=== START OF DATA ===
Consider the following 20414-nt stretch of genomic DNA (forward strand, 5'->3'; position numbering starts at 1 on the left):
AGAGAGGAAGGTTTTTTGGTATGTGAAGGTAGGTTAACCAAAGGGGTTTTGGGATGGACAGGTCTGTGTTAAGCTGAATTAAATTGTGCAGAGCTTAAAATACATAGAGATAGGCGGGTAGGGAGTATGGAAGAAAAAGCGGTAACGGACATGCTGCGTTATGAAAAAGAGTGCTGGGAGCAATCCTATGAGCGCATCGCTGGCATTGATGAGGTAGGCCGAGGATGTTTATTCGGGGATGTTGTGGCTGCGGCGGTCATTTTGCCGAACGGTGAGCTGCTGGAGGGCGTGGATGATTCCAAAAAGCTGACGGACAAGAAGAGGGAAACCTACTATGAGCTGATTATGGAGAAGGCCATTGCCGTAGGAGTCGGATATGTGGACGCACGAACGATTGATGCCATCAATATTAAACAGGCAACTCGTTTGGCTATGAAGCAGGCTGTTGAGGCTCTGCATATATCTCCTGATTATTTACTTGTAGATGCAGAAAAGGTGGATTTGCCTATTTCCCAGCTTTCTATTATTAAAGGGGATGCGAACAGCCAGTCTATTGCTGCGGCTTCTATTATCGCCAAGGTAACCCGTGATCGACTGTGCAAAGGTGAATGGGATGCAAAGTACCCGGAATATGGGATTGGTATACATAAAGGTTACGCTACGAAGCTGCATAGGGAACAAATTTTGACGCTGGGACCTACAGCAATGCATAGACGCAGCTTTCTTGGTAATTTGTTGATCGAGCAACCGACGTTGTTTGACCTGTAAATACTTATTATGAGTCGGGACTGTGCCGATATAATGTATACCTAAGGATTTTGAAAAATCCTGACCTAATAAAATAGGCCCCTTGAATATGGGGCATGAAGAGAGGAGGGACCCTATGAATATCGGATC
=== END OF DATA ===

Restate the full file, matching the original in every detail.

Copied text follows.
Consider the following 20414-nt stretch of genomic DNA (forward strand, 5'->3'; position numbering starts at 1 on the left):
AGAGAGGAAGGTTTTTTGGTATGTGAAGGTAGGTTAACCAAAGGGGTTTTGGGATGGACAGGTCTGTGTTAAGCTGAATTAAATTGTGCAGAGCTTAAAATACATAGAGATAGGCGGGTAGGGAGTATGGAAGAAAAAGCGGTAACGGACATGCTGCGTTATGAAAAAGAGTGCTGGGAGCAATCCTATGAGCGCATCGCTGGCATTGATGAGGTAGGCCGAGGATGTTTATTCGGGGATGTTGTGGCTGCGGCGGTCATTTTGCCGAACGGTGAGCTGCTGGAGGGCGTGGATGATTCCAAAAAGCTGACGGACAAGAAGAGGGAAACCTACTATGAGCTGATTATGGAGAAGGCCATTGCCGTAGGAGTCGGATATGTGGACGCACGAACGATTGATGCCATCAATATTAAACAGGCAACTCGTTTGGCTATGAAGCAGGCTGTTGAGGCTCTGCATATATCTCCTGATTATTTACTTGTAGATGCAGAAAAGGTGGATTTGCCTATTTCCCAGCTTTCTATTATTAAAGGGGATGCGAACAGCCAGTCTATTGCTGCGGCTTCTATTATCGCCAAGGTAACCCGTGATCGACTGTGCAAAGGTGAATGGGATGCAAAGTACCCGGAATATGGGATTGGTATACATAAAGGTTACGCTACGAAGCTGCATAGGGAACAAATTTTGACGCTGGGACCTACAGCAATGCATAGACGCAGCTTTCTTGGTAATTTGTTGATCGAGCAACCGACGTTGTTTGACCTGTAAATACTTATTATGAGTCGGGACTGTGCCGATATAATGTATACCTAAGGATTTTGAAAAATCCTGACCTAATAAAATAGGCCCCTTGAATATGGGGCATGAAGAGAGGAGGGACCCTATGAATATCGGATC